The current US labor picture contains familiar themes: unemployment is down and the war for talent continues unabated. But there are three key trends that bear closer scrutiny: inflation, the ongoing COVID-19 pandemic, and the impact of the Ukraine war. Let’s dive in.
The current state of the labor market
The U.S. Bureau of Labor Statistics reported that unemployment rates were lower in March 2022 than a year earlier in 386 of 389 US metropolitan areas. In fact, more than one-third (108) of these regions are posting jobless rates of less than 3.0% – that’s record-low unemployment in 10 states! Nonfarm payroll employment was up year-over-year in 147 metropolitan areas, while the national unemployment rate in March was 3.8% (not seasonally adjusted) – down sharply from 6.2% in March 2021.
Clearly the job market is on a solid trajectory, as robust demand and strong wage growth – wages and salaries increased 4.7% for the 12-month period ending in March 2022 – pull more workers in; Hiring Lab reports that monthly job growth averaged 562,000 jobs in the first quarter of 2022. Meanwhile, labor force participation has increased, as the employment-to-population (EPOP) ratio spiked among people in their prime working years. Labor supply concerns continue to fade.
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Impact of inflation
Labor shortages have pushed up wage growth, benefitting low-wage workers but adding to inflation risks. In March 2022 those risks were realized, with US inflation hitting a 40-year high. The US consumer price index (CPI) rose 1.2% month-on-month in March, for an annual rate of inflation at 8.5%, the highest rate since December 1981.
Recently, policymakers at the U.S. Federal Reserve have outlined a plan they say can help address two of the US economy’s biggest challenges: inflation and the very tight labor market. Fed Chair Jerome H. Powell and his colleagues argued that a steady series of seven interest rate increases this year can not only bring down soaring inflation, but can also help reset the job market by cooling off demand for labor. Powell often cites the fact that there are about 1.7 job openings for each person looking for work.
Other experts disagree on the efficacy of Powell’s plan. “The Fed’s tools are designed much more around encouraging employers to want to hire than at getting people to want to work,” said Jason Furman, who served as a senior economist in the Obama administration. “I think our labor market is too tight, but the solution isn’t to have less employment, but more people who want to work.” For now, wage growth remains strong while inflation digs into workers’ gains.
Impact of the pandemic
Meanwhile, there are signs that more people want to work and are returning to the workforce. This is an about-face from what the Federal Reserve Bank of Saint Louis calls “the COVID retirement boom,” when roughly 4.2 million people left the labor force. Early retirements drastically reduced the talent pool available when the post-pandemic hiring boom kicked in.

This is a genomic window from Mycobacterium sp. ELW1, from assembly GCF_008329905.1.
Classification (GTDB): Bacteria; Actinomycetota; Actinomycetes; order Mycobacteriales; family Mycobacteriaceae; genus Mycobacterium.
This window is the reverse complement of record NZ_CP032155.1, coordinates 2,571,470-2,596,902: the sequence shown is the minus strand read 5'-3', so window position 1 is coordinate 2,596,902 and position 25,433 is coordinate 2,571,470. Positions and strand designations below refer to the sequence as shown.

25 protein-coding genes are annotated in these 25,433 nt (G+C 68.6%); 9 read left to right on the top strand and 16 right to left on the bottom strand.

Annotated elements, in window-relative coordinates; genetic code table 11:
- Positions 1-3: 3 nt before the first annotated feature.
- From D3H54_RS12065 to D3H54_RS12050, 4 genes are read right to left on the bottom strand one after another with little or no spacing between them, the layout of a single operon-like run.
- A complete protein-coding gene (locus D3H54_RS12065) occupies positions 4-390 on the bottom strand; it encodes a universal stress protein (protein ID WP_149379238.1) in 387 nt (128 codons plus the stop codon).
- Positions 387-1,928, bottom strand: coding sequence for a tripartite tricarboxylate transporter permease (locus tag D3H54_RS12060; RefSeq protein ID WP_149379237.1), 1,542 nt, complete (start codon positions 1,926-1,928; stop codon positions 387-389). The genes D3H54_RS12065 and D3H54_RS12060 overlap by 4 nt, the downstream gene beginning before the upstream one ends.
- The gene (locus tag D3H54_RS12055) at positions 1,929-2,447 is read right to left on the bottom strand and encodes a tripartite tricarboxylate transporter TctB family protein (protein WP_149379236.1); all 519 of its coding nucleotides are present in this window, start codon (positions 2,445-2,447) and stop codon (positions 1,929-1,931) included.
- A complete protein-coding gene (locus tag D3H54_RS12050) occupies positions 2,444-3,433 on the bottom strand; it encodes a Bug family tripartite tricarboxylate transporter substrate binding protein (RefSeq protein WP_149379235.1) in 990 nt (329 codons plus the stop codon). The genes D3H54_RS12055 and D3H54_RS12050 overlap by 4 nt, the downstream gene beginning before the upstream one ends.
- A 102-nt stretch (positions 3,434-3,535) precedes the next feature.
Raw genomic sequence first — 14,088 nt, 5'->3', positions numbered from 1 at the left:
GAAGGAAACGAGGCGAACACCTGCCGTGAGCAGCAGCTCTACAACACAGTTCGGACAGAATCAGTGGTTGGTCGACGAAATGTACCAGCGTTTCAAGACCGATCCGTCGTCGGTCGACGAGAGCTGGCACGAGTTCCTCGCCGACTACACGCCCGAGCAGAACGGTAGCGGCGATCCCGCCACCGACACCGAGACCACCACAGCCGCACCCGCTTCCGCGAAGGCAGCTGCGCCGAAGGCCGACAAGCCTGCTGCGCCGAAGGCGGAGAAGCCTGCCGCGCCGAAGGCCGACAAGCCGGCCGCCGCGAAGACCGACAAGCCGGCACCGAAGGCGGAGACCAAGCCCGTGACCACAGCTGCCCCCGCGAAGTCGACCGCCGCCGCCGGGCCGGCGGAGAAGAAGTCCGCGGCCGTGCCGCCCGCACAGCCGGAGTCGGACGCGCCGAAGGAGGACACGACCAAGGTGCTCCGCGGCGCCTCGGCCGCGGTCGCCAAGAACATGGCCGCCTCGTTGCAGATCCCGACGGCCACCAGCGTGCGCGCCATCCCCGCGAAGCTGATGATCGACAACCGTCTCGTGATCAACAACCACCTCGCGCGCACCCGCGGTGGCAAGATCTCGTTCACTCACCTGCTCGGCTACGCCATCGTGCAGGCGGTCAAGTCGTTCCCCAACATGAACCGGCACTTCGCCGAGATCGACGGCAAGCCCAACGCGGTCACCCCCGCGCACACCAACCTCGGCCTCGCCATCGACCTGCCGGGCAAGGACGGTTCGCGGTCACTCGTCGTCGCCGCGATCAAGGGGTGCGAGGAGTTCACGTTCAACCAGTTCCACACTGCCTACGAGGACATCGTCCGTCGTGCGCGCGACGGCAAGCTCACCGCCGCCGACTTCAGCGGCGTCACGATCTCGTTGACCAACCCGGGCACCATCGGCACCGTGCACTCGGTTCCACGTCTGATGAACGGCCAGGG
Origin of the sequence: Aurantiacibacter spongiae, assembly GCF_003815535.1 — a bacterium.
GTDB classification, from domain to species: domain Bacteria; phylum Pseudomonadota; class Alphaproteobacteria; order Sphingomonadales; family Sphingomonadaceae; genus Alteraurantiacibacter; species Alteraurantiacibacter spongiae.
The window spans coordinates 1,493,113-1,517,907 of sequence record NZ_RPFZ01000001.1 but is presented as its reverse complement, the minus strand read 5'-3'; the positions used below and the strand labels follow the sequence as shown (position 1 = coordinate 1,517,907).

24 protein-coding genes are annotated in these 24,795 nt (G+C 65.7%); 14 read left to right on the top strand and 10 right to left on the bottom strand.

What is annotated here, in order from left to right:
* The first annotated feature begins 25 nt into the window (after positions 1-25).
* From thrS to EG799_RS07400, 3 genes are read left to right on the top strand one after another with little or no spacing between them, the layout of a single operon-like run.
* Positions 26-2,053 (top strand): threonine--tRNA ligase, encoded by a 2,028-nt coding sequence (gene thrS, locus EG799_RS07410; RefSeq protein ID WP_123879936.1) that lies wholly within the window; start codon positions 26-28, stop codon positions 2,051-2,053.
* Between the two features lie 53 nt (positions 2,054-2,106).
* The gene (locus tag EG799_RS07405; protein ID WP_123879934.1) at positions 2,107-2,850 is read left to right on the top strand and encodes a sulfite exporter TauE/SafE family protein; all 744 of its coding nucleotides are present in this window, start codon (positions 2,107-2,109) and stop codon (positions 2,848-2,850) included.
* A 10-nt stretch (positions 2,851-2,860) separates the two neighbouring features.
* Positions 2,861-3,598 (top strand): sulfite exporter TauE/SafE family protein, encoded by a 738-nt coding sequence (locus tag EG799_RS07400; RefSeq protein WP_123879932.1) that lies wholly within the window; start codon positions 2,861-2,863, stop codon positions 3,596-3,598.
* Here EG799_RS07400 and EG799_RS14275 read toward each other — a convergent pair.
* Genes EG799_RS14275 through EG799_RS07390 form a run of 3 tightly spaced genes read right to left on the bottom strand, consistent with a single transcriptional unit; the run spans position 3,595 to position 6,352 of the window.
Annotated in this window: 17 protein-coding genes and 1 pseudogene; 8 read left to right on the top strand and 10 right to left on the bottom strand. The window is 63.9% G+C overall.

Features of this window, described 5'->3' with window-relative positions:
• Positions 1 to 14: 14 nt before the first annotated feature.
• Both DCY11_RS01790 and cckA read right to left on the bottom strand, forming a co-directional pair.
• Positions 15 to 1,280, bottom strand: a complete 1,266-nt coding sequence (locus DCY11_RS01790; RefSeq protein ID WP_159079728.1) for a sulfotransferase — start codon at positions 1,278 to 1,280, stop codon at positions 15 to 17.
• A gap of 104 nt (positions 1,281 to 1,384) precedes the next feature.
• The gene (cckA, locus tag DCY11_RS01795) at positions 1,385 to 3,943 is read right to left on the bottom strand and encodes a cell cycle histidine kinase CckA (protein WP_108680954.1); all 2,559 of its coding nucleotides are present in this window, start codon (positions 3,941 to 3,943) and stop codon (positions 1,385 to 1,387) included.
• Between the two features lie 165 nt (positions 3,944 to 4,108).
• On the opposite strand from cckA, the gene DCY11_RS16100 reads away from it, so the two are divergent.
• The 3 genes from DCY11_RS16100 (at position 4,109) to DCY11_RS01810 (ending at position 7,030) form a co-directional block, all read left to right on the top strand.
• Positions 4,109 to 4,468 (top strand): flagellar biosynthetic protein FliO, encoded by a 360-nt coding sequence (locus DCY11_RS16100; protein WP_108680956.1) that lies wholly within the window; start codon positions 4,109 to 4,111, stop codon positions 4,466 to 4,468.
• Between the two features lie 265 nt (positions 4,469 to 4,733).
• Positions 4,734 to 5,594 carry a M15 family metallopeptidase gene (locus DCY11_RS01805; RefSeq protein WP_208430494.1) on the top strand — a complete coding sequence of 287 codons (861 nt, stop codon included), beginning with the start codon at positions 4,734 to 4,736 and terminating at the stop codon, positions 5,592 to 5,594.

“Unretirements” are on the rise, as waning COVID concerns and high inflation are bringing more people out of retirement and back into the workforce. Inflation plays a major role in their decisions. Pandemic retirees enjoyed a low-interest rate, low-inflation economic environment, and that has drastically changed. The Wall Street Journal summarizes, “Everything costs more, and that’s disrupting retirement for many.”
The newly un-retired are re-entering a thriving job market in which workers virtually have their pick of where to go. As of March 2022, 3.2% of workers who were retired a year earlier are now employed.
Impact of the war in Ukraine
The Great Resignation isn’t yet over, but inflation and the war in Ukraine could cool it. Where supply chains were arguably positioned to recover from the COVID-19 shock, conflict in Eastern Europe has exacerbated global supply and demand disruption. The war in Ukraine has a far-reaching impact on the global economy, driving up the price of oil and other commodities such as wheat. As a result, the cost of living has increased, spurring employees to rejoin the workforce.
The current scenario is a stark reminder of just how global life has become – our economies, businesses, and everyday lives are undeniably intertwined. For example, Ukraine is a huge “exporter” of tech services. Ukraine’s Office of Foreign Affairs says that more than 100 of the Fortune 500 outsource to the country, in addition to countless smaller firms. The upheaval and uncertainty of war has taken thousands of the country’s IT specialists out of the workforce, putting Ukraine’s tech sector at risk. The sudden drop in labor supply, a negative shock to the global IT economy, has contributed to increased demand for local talent.
The takeaway for recruiters
Employers can continue to expect some familiar themes in recruiting new workers:
- War for talent continues: A tight job market continues to be a candidate’s market, with job growth still outpacing the number of new and returning entrants.
- High wage expectations: Job seekers recognize the competition for talent and the impact of inflation, keeping their demands high.
- Recruitment spends remain high: With high demand, the overall cost to fill positions will remain high. As demand stabilizes over the next few months and labor force participation grows, recruitment media cost per hire may plateau or even decrease a bit.
For now, the hiring market remains strong and there are no signs of a pull back on hiring plans due to the war, inflation or increases in US interest rates.
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